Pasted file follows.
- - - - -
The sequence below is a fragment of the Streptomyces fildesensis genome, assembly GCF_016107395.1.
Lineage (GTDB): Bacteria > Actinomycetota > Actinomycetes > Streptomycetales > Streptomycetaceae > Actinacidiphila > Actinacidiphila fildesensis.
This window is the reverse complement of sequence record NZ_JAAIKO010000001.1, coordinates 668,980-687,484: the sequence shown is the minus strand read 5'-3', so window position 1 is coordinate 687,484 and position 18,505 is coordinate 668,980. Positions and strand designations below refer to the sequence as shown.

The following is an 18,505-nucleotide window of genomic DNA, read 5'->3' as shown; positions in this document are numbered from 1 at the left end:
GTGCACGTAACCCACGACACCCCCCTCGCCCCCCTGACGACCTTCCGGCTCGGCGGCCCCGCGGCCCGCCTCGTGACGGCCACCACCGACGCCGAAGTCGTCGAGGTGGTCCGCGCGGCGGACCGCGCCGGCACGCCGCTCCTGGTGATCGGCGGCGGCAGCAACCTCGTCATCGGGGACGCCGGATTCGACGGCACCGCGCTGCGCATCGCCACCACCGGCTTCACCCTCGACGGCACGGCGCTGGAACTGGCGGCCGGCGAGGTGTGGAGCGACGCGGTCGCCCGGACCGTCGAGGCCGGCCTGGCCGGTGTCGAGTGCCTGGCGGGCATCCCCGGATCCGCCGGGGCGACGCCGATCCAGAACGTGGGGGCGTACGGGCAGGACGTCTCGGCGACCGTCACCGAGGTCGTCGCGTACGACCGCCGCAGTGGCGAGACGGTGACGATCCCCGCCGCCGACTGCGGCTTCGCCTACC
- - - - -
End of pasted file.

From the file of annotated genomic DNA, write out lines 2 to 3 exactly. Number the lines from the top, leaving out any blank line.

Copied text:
Lineage (GTDB): Bacteria > Actinomycetota > Actinomycetes > Streptomycetales > Streptomycetaceae > Actinacidiphila > Actinacidiphila fildesensis.
This window is the reverse complement of sequence record NZ_JAAIKO010000001.1, coordinates 668,980-687,484: the sequence shown is the minus strand read 5'-3', so window position 1 is coordinate 687,484 and position 18,505 is coordinate 668,980. Positions and strand designations below refer to the sequence as shown.